Effective security isn't easy

Last week, the curmudgeon in me had a bad day. After reading about new exploit after new exploit while people keep recommending the same old security solutions, I lost it.

See, I've been doing computer security for 20 years now. And believe it or not, it's not rocket science. Nor is it impossible. It only takes focus and commitment.

Here are the most effective security solutions you can implement, in order of effectiveness:

Do not allow end-users to run or install unauthorized software programs. I don't care how you do it, just accomplish it. Your resistance to this single recommendation is the reason why you have to do everything else.

Don't put unnecessary software on the authorized software list. This means Flash, Real Player, and iTunes all go.

Implement deny-by-default policy everywhere you can. Don't just block 20 file attachment types at the network perimeter; block them all, and only allow a few.

Don't allow your end-user to be logged in as Administrator or root. If your application software doesn't support it, get new applications, or run them in a desktop VM.

Automate comprehensive patching. Not just the OS, but for all software.

Convert all inbound e-mail to plaintext by default.

Enforce long passwords (15 characters or more). Forget complexity: Go long and throw complexity out the door. Or go two-factor.

Encrypt all confidential data by default.

Spend less money on new security software and more money on reviewing the basics. Do you have a list of every file share in your company, and who has what access? What are the permissions on all host- and network-based resources? Is the practice of least privilege followed? Are non-needed services turned off?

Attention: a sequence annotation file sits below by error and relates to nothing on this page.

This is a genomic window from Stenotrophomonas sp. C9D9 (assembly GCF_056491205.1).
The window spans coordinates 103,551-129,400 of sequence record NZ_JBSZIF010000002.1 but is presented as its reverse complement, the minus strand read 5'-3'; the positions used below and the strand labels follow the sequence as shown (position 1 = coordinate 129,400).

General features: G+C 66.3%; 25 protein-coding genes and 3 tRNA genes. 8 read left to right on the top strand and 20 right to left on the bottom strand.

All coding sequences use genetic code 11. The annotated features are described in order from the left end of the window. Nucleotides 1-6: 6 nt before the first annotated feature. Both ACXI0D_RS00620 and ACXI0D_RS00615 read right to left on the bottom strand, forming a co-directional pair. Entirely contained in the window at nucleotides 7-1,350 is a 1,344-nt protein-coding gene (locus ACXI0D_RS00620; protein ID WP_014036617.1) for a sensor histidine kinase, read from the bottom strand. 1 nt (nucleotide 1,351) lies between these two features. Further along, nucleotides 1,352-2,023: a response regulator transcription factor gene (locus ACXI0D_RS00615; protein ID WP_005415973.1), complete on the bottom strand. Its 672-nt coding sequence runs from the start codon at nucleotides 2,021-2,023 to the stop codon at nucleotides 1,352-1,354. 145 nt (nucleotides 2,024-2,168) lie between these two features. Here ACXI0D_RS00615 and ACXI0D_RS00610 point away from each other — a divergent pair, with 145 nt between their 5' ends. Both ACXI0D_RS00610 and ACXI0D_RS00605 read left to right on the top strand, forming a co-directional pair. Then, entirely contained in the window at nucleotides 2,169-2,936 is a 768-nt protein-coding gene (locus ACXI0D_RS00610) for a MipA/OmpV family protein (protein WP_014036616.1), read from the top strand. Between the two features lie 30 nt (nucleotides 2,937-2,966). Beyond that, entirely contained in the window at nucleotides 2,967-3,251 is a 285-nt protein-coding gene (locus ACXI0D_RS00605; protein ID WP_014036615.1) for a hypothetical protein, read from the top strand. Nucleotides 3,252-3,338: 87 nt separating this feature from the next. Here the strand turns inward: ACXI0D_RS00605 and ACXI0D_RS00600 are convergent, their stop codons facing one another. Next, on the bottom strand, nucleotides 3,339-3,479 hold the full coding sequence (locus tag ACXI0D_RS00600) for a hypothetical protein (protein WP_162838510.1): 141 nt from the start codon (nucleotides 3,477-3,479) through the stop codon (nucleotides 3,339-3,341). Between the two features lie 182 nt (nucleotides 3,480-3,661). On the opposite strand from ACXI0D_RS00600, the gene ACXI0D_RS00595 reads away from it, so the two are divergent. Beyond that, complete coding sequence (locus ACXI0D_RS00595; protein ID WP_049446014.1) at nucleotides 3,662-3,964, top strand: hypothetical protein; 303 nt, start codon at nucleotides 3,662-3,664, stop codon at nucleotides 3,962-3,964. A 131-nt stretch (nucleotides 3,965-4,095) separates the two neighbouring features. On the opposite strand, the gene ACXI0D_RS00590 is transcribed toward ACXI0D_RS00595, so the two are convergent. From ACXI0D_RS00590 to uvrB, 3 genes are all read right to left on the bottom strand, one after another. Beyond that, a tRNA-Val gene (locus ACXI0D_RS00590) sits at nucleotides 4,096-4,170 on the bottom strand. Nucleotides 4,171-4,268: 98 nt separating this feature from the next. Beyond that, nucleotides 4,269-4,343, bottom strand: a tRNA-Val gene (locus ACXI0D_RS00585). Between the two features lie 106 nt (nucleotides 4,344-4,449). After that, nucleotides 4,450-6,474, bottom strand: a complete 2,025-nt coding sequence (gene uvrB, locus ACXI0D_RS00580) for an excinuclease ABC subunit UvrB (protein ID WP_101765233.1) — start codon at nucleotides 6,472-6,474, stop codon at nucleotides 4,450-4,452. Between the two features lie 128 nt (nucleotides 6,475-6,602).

Lastly, hack and audit your own network on a regular basis.

I'm sure many of my readers will see much of this advice as impractical, especially the first recommendation. If you see the first recommendation as unworkable in a real company, if you think end-users wouldn't stand for it, if you think management wouldn't stand for it -- you're wrong.

There are many companies -- small and large, five-person businesses and Fortune 100 conglomerates -- that follow these rules. And they live without a world of malware and malicious hackers. When I visit them, they tell me that it's been years since a significant malicious event happened to their environments. Each of the security managers could tell you that they felt the same way as you do now when they started tightening down their environments -- their management teams, and even IT teams, rebelled when the new, seemingly draconian measures were suggested. The new recommendations were fought and sabotaged.

But the real security leaders prevailed. New rules were put in place, and employees were retrained. Company-authorized images were deployed and mandated. Employees trying to circumvent company policy or installing unauthorized software were fired. Sometimes even the IT security guys got fired. The rules apply to everyone.

And each company implementing the "impossible" recommendation is now more secure and spends less on security. Standardized, controlled images mean fewer worries, fewer problems, and fewer breakdowns. These companies don't worry significantly about hackers, malware, spyware, or phishing attacks. While everyone is being attacked by the latest popular worm, they are reading about it as unexciting news.

Each of these security-empowered companies was once just like your company. Each felt that the tough security measures listed above were impractical. If you asked their employees whether they're happy they can't install just any software program on their system, most would say no. But ask whether they want to go back to the old way -- security protection that didn't work -- and you won't get a single taker.

Your company will eventually do what I suggest above. All that matters is when it will happen and whether you'll be a part of the process or a roadblock to security success.